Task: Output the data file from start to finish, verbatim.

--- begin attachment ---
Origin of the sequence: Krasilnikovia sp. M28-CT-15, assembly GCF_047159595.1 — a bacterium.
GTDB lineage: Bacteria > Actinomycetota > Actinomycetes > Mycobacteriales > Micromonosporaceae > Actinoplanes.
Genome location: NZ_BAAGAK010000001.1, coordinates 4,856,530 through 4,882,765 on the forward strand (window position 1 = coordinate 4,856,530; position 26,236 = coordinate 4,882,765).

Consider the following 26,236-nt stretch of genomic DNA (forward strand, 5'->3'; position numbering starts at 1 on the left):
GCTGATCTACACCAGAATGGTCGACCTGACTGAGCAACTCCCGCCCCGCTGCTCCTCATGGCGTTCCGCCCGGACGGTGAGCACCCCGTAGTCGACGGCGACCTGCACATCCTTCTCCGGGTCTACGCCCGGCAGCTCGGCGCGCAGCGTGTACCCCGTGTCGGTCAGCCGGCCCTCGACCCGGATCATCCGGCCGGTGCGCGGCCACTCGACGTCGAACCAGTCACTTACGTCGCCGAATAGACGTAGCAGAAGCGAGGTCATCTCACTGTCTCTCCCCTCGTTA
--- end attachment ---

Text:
Origin of the sequence: Krasilnikovia sp. M28-CT-15, assembly GCF_047159595.1 — a bacterium.
GTDB lineage: Bacteria > Actinomycetota > Actinomycetes > Mycobacteriales > Micromonosporaceae > Actinoplanes.
Genome location: NZ_BAAGAK010000001.1, coordinates 4,856,530 through 4,882,765 on the forward strand (window position 1 = coordinate 4,856,530; position 26,236 = coordinate 4,882,765).

Consider the following 26,236-nt stretch of genomic DNA (forward strand, 5'->3'; position numbering starts at 1 on the left):
GCTGATCTACACCAGAATGGTCGACCTGACTGAGCAACTCCCGCCCCGCTGCTCCTCATGGCGTTCCGCCCGGACGGTGAGCACCCCGTAGTCGACGGCGACCTGCACATCCTTCTCCGGGTCTACGCCCGGCAGCTCGGCGCGCAGCGTGTACCCCGTGTCGGTCAGCCGGCCCTCGACCCGGATCATCCGGCCGGTGCGCGGCCACTCGACGTCGAACCAGTCACTTACGTCGCCGAATAGACGTAGCAGAAGCGAGGTCATCTCACTGTCTCTCCCCTCGTTA